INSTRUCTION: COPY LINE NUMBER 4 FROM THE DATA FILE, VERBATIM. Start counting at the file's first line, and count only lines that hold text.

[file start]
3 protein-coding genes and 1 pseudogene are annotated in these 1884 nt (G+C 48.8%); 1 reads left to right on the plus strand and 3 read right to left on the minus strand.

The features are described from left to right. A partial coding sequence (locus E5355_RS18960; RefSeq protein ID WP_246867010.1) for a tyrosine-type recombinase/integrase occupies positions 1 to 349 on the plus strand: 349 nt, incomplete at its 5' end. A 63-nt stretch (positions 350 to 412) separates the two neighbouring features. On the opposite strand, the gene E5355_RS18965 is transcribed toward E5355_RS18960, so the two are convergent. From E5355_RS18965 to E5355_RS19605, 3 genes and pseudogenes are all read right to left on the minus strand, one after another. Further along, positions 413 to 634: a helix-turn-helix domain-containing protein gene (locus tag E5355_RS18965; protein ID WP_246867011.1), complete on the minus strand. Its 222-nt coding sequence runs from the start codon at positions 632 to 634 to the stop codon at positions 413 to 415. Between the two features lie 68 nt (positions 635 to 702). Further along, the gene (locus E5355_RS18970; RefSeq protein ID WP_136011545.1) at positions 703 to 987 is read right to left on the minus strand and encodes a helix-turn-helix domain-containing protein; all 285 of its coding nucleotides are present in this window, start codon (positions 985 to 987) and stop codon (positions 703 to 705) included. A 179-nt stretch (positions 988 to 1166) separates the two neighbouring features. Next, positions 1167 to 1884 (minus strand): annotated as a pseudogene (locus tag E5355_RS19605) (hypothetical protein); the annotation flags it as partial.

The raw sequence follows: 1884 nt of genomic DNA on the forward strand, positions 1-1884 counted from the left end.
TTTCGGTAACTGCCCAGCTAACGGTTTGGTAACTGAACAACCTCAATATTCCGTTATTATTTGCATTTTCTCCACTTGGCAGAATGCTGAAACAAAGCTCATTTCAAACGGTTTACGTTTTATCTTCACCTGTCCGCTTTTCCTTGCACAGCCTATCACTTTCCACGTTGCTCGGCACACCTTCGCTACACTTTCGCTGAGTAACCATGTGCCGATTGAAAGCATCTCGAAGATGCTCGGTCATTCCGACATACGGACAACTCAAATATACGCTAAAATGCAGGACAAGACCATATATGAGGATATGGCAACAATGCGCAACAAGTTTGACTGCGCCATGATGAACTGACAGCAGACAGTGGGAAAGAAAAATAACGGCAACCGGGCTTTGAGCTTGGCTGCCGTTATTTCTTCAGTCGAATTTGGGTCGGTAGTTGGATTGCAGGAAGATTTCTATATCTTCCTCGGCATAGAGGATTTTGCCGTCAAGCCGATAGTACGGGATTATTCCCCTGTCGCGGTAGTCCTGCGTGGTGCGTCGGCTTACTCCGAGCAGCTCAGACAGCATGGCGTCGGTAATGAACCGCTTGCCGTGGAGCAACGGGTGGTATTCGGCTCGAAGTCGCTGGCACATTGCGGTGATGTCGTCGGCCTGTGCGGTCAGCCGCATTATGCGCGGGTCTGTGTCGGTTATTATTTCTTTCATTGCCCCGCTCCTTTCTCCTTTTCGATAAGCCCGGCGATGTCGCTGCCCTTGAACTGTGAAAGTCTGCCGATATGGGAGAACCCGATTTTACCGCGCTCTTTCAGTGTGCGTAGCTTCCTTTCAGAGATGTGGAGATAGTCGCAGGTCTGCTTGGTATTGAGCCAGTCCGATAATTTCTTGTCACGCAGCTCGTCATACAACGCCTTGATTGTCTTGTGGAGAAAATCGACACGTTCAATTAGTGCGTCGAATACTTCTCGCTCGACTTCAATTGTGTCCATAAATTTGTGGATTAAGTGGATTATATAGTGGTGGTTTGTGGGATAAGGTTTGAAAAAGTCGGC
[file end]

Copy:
TTTCGGTAACTGCCCAGCTAACGGTTTGGTAACTGAACAACCTCAATATTCCGTTATTATTTGCATTTTCTCCACTTGGCAGAATGCTGAAACAAAGCTCATTTCAAACGGTTTACGTTTTATCTTCACCTGTCCGCTTTTCCTTGCACAGCCTATCACTTTCCACGTTGCTCGGCACACCTTCGCTACACTTTCGCTGAGTAACCATGTGCCGATTGAAAGCATCTCGAAGATGCTCGGTCATTCCGACATACGGACAACTCAAATATACGCTAAAATGCAGGACAAGACCATATATGAGGATATGGCAACAATGCGCAACAAGTTTGACTGCGCCATGATGAACTGACAGCAGACAGTGGGAAAGAAAAATAACGGCAACCGGGCTTTGAGCTTGGCTGCCGTTATTTCTTCAGTCGAATTTGGGTCGGTAGTTGGATTGCAGGAAGATTTCTATATCTTCCTCGGCATAGAGGATTTTGCCGTCAAGCCGATAGTACGGGATTATTCCCCTGTCGCGGTAGTCCTGCGTGGTGCGTCGGCTTACTCCGAGCAGCTCAGACAGCATGGCGTCGGTAATGAACCGCTTGCCGTGGAGCAACGGGTGGTATTCGGCTCGAAGTCGCTGGCACATTGCGGTGATGTCGTCGGCCTGTGCGGTCAGCCGCATTATGCGCGGGTCTGTGTCGGTTATTATTTCTTTCATTGCCCCGCTCCTTTCTCCTTTTCGATAAGCCCGGCGATGTCGCTGCCCTTGAACTGTGAAAGTCTGCCGATATGGGAGAACCCGATTTTACCGCGCTCTTTCAGTGTGCGTAGCTTCCTTTCAGAGATGTGGAGATAGTCGCAGGTCTGCTTGGTATTGAGCCAGTCCGATAATTTCTTGTCACGCAGCTCGTCATACAACGCCTTGATTGTCTTGTGGAGAAAATCGACACGTTCAATTAGTGCGTCGAATACTTCTCGCTCGACTTCAATTGTGTCCATAAATTTGTGGATTAAGTGGATTATATAGTGGTGGTTTGTGGGATAAGGTTTGAAAAAGTCGGC